The opinions expressed in this article are the writer’s own and do not reflect the views of Her Campus.
At almost 20, I can openly say that I have spent one Valentine’s Day actually in a relationship, but somehow, all my best memories of February 14th stem from the time spent with my close friends. I am a hopeless romantic for sure (as a Pisces it’s in my blood) but I think this societal understanding of celebrating a “Galentine’s Day” instead is really the reason why I love the holiday. Don’t get me wrong, I’d love to actually have a romantic relationship to celebrate on that day because I’m a total sucker for all the cheesy dates and treasures that are associated with the holiday: written love notes, flower bouquets and chocolates. It’s taken a few February 14ths for me to really realize that this holiday is meant to celebrate the people you love, not just those you are in love with, and for me this is celebrating how much I love my best friends but more importantly, myself.
I have for sure experienced a few of my own relationships — and situationships — being both the heartbreaker and the one who was heartbroken. However, as a happy, single almost 20-year-old, breakup songs always humble me to understand that in the end, I do not have it the absolute worst. Being a Taylor Swift stan I could associate any crush I’ve had in my life to a specific song, album, or even era of hers. For me, this is my safe space of learning from my mistakes and working on my “what I want in a boyfriend” mental note. I think that it is so important to self-reflect on past relationships and compile these notes of what you loved about the person versus what you hope for in the next because it will eventually help you narrow your search down to someone amazing — which for me I haven’t found yet, but that is okay, and I know it will come when I’m not searching for it.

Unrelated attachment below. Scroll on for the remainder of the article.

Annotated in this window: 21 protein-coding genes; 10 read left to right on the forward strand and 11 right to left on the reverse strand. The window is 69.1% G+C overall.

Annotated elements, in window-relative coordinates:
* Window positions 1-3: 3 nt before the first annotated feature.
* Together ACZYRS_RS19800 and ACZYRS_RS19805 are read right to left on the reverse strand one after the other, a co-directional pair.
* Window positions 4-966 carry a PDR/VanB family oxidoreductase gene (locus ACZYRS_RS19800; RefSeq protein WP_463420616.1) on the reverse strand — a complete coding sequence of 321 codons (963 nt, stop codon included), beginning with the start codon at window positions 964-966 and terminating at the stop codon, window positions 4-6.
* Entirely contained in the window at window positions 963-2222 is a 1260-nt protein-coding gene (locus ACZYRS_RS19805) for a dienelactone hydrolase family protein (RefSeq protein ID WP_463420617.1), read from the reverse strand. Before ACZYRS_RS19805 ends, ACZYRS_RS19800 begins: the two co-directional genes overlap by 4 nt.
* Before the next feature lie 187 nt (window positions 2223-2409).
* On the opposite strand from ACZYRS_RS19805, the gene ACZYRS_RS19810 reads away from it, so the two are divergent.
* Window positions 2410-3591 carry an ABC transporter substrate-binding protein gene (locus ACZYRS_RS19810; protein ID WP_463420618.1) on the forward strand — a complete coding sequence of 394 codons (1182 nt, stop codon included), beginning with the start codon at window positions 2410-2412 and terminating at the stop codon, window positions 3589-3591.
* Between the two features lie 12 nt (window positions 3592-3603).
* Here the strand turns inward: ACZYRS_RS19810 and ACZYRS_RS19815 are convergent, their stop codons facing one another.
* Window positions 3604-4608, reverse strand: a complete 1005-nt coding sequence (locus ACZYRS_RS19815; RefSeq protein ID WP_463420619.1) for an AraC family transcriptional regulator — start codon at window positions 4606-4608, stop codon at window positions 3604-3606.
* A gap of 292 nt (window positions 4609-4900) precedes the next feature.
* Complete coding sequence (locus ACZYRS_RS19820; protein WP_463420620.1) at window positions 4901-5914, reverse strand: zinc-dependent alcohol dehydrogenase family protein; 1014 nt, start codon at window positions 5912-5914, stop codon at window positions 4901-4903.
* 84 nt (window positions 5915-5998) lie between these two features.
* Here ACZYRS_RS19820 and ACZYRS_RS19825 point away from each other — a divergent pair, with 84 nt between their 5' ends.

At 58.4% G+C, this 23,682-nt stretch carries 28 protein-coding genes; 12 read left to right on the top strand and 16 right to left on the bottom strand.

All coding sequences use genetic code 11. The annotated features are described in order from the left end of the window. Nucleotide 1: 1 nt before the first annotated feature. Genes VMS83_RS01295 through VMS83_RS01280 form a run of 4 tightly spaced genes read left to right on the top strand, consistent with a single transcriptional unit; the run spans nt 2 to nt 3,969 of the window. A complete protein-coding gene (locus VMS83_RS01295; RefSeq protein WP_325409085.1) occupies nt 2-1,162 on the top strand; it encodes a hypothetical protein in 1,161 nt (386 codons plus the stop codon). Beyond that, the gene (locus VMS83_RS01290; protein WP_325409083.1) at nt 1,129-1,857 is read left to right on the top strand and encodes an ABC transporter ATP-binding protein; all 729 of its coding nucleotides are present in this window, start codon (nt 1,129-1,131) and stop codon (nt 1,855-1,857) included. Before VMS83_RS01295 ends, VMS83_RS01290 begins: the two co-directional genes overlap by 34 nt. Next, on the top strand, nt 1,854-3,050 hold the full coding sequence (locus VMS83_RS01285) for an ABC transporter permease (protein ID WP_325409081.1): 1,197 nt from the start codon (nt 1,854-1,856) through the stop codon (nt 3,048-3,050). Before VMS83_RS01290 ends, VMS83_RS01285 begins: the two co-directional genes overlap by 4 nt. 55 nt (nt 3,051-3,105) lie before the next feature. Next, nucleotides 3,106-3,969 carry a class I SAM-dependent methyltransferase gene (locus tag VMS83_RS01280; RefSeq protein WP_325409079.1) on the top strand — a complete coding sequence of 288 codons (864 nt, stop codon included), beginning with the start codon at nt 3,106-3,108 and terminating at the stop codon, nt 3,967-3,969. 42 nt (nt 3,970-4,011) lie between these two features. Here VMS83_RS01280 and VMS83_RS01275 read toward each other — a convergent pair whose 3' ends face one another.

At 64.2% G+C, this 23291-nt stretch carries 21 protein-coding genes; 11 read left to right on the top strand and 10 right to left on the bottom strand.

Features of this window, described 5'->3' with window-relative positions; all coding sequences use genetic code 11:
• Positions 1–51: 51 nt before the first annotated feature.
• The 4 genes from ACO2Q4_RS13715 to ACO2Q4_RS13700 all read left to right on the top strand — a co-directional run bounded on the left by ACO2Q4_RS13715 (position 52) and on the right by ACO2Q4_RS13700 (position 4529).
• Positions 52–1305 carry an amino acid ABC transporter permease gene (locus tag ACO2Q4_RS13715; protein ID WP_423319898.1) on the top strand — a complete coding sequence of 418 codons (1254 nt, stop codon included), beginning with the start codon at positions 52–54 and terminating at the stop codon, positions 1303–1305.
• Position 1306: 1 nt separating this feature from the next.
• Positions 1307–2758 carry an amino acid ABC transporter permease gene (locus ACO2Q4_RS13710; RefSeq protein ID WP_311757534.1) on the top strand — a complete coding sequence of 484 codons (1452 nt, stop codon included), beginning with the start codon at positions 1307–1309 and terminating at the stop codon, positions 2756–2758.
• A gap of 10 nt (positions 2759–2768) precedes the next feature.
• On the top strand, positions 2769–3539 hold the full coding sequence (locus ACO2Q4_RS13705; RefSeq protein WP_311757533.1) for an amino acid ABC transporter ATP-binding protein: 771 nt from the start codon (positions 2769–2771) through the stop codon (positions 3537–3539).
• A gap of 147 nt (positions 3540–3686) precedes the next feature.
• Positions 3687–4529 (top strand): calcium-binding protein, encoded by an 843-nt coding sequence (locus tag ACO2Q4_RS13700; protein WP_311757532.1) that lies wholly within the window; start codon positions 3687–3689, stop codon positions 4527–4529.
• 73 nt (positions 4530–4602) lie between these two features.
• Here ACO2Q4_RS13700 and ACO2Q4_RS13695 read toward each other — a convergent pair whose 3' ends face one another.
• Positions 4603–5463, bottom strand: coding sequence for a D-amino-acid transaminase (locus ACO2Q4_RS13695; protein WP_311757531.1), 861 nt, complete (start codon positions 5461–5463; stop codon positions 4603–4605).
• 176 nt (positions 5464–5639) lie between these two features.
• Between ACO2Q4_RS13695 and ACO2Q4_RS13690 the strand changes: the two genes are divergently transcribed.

I feel like so many people I surround myself with have boyfriends and girlfriends. For me, it’s been difficult to come to terms with the fact that I actually am very happy with who I am and the fact that I am single. A big piece of this confidence stems from the time I spend with my close friends. Relationships are key for development, and as an early education major, this is something that has been reiterated to me since I started college. However, when forming relationships there shouldn’t be an expectation that these relationships have to be romantic. Rather the most influential relationships are those made with friends and family. In my own life, the relationships I have made with my closest friends have been some of the most heartfelt, meaningful relationships I have ever had. This is why celebrating a holiday like Valentine’s Day with the people I love makes it more special than any Tinder date or setup that could come up. It’s most important, however, to establish a positive relationship and love for yourself. This is by far the hardest relationship to withstand, but in my eyes it’s most crucial in the development of your best self because in the end, you are you and that is something that no romantic validation will ever be able to satisfy.
In Taylor Swift’s song Daylight, she says, “I wanna be defined by the things that I love, not the things I hate, not the things I’m afraid of, because I believe you are what you love,” and to me this is the epitome of the meaning of Valentine’s Day. The message is that this holiday is meant for celebrating the things and people you love and it’s not solely meant to celebrate the people you are in LOVE with. It’s so important that as this day approaches, we all take a moment to reflect on the relationships we have built and strengthened with others, and prioritize these individuals (and yourself) on a day celebrating love for all, not just our crushes or wallowing in self pity for not having one true and romantic “valentine.”
**Edited by: Sadie DeAmbrose